An English woman seeking an articled clerkship in the Cayman Islands has asked a court to review the Governor in Cabinet’s refusal of her application to take up that position, according to records filed with the Grand Court last month.
The issue centers on regulations in the Legal Practitioners Law that allow someone to be accepted for an articled clerk position in Cayman only if they are Caymanian or if they have received consent in writing from Cabinet to take up such a role.
An articled clerk is someone studying to be an accountant or lawyer. They are typically placed under the supervision of a more senior individual in the profession for a certain period before they become a full-fledged attorney or accountant.
In the judicial review application filed with the Grand Court on Dec. 23, Ella Mulroy of Herefordshire states that she made such an application to take such a position after receiving a letter from a local law firm indicating they would be willing to offer her employment as an articled clerk.
That application was refused, according to the judicial review filing, on Sept. 26.
Ms. Mulroy has asked the court to quash that decision on the basis that “no lawful or rational reason has been given” for it. She states she requested the decision in writing from the government “immediately” after she was informed of it.
“It is a long-settled principal of the rules of natural justice that proper, adequate reasons must be given,” the judicial review document states. “[Ms. Mulroy] had a legitimate expectation of being treated … similarly to other applicants in her similar position.”
Under the Legal Practitioners (Students) Regulations attached to the Legal Practitioners Law, it is generally possible for someone to receive an articled clerkship in the Cayman Islands if they are Caymanian and have reached age 18.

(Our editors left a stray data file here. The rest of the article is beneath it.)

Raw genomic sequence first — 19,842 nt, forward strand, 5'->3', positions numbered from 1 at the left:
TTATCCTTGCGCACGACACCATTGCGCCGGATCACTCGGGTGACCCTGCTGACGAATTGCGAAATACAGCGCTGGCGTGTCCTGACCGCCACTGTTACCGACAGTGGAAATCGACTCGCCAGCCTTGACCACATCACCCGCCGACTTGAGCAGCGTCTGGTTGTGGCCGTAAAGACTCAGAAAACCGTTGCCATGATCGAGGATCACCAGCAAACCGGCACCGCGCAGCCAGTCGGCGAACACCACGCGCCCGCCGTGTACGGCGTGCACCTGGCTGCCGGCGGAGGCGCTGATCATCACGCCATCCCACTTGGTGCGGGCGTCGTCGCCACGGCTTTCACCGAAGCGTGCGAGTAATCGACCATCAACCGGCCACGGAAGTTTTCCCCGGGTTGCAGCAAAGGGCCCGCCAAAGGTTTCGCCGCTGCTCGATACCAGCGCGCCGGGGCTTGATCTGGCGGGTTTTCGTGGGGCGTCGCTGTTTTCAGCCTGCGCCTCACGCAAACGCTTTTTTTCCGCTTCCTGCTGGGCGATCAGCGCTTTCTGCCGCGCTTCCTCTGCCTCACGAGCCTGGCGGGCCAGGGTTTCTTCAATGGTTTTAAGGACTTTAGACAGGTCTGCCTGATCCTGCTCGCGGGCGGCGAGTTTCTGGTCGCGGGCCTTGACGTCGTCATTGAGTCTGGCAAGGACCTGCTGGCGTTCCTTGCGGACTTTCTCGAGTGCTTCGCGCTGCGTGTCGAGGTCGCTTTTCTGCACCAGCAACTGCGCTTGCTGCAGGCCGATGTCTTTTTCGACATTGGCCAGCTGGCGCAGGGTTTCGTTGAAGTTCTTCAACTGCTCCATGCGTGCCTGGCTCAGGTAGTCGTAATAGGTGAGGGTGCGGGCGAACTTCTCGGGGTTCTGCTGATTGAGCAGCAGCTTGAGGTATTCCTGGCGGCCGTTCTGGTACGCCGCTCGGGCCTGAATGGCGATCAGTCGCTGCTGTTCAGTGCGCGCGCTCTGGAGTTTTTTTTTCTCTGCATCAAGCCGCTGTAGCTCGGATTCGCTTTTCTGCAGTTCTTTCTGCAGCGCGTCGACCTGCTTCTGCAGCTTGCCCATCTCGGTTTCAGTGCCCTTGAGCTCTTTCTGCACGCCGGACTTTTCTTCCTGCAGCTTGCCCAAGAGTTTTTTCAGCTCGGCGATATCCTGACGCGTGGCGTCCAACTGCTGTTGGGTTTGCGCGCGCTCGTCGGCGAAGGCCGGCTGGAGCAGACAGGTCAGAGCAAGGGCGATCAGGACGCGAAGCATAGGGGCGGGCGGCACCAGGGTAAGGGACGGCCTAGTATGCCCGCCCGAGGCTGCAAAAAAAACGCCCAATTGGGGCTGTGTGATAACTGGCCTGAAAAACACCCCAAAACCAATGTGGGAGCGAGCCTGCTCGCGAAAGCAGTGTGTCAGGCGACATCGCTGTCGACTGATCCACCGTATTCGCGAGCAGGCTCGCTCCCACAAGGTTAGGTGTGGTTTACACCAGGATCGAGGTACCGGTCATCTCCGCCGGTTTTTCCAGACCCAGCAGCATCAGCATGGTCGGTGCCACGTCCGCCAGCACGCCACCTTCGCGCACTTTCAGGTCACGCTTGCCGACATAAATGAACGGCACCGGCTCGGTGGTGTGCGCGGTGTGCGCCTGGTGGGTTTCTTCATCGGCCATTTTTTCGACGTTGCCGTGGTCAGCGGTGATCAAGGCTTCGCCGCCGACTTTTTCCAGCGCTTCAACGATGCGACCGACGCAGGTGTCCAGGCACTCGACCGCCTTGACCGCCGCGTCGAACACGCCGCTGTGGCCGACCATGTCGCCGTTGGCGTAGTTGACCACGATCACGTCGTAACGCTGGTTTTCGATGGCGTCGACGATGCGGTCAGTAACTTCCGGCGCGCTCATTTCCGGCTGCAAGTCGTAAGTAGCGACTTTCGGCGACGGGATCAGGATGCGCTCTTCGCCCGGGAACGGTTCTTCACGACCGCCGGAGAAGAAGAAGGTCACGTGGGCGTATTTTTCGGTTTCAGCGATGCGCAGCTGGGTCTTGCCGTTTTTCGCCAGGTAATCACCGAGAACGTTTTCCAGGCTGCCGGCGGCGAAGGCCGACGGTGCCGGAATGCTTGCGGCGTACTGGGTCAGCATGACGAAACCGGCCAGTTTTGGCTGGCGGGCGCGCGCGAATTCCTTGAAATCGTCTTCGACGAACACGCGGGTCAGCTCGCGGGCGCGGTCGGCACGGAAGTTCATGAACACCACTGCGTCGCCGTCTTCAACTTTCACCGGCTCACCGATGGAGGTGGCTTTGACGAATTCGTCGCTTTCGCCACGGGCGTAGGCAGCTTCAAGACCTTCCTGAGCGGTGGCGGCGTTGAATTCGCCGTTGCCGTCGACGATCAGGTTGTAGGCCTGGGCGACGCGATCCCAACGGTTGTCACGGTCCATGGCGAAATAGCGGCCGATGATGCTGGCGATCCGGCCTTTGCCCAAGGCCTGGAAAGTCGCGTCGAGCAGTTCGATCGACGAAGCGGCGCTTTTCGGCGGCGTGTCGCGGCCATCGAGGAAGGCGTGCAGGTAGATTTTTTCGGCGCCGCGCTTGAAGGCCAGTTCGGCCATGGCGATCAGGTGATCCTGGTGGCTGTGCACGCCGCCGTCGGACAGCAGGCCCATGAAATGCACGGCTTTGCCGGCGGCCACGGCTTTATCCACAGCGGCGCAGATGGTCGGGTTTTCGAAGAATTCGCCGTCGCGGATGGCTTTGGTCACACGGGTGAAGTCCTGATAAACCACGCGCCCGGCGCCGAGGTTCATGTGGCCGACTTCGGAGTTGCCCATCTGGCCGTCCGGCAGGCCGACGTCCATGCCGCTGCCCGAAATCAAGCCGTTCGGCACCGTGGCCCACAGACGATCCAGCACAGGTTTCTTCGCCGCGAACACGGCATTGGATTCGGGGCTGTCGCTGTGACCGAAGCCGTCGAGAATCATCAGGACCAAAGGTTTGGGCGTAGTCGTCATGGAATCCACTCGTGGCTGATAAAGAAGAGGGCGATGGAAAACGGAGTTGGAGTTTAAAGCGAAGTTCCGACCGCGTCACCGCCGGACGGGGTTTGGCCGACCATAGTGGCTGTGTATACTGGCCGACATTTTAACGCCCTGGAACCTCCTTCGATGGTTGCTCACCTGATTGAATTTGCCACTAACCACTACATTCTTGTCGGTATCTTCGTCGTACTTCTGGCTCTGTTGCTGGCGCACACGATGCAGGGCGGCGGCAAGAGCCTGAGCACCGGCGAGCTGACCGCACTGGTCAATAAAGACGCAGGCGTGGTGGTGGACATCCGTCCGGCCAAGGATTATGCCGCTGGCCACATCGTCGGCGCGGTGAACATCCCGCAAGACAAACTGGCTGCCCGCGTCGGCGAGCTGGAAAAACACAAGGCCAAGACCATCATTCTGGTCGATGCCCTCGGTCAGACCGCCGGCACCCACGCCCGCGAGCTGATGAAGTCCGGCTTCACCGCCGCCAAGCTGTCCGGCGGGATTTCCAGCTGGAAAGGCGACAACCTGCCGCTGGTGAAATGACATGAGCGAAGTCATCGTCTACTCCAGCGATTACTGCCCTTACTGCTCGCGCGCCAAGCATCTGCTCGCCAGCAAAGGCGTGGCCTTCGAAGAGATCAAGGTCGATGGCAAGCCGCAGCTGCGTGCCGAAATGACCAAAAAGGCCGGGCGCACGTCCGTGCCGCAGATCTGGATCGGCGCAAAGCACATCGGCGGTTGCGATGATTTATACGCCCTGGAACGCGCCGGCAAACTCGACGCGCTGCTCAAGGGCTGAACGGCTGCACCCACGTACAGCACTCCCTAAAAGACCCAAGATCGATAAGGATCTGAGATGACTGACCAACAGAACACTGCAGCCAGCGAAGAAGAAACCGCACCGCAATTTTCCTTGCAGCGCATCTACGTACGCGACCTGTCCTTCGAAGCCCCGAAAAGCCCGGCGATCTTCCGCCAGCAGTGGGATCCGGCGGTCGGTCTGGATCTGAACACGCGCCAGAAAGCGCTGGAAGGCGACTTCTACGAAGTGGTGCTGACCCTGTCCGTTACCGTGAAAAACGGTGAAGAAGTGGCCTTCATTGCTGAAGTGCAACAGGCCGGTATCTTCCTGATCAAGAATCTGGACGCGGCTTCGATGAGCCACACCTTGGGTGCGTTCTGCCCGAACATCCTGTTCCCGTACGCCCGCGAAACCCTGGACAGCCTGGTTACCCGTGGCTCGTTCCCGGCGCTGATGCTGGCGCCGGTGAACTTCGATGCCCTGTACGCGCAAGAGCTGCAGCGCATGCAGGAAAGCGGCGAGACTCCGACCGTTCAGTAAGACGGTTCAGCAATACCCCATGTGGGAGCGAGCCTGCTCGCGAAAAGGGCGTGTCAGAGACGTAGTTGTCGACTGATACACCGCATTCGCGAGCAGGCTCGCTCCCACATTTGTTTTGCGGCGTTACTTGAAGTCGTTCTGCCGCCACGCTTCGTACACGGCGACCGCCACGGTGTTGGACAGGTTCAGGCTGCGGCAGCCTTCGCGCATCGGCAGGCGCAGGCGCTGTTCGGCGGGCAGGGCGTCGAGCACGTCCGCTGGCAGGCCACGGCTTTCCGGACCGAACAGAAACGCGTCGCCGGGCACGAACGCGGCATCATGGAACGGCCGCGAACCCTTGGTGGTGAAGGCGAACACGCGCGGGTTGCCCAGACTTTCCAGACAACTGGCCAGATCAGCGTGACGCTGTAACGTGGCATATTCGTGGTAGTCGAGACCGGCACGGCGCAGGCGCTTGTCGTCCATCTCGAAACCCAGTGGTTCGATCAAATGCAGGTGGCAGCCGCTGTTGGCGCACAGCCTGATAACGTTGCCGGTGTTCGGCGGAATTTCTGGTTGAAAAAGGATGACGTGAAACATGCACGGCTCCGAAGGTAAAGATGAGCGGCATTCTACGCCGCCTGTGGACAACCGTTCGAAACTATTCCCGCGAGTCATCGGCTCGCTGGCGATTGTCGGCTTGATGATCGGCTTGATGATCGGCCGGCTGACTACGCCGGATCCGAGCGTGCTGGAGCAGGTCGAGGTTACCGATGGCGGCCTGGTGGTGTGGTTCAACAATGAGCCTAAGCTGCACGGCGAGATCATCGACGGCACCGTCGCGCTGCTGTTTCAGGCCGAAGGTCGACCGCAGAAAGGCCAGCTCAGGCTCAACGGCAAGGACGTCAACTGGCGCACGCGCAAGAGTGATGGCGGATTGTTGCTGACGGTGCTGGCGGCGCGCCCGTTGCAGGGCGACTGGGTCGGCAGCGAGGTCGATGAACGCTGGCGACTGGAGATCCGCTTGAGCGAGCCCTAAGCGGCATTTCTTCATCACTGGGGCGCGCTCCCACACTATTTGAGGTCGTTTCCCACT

Ms. Mulroy’s application is made under section 16(2) of the regulations which permit the clerkship if the applicant “has attained the consent in writing of the Cabinet to his registration.”
The issue of articled clerkships, as well as the admission and hiring of non-Caymanian attorneys, has been one of the most contentious issues surrounding proposed changes to the Cayman Islands Legal Practitioners Law, which are due to come before the legislature again next month.
The previous draft of the lawyers’ bill proposed extending the number of years of experience foreign attorneys must have before coming to work in the islands from three years to four. However, a group of local attorneys who opposed the bill during its last iteration in October have argued to push that to five years.
Far more stringent rules were also proposed in the bill regarding hiring outside attorneys on work permits, including requirements for a separate business staffing plan for law firms and the ability of a majority Caymanian regulatory body – created under the bill – to regulate the industry and to discipline firms that fail to hire qualified local candidates.
The bill was withdrawn at the last minute by government, and Premier Alden McLaughlin has proposed to bring it back for passage in the final Legislative Assembly meeting of his administration’s current term in office.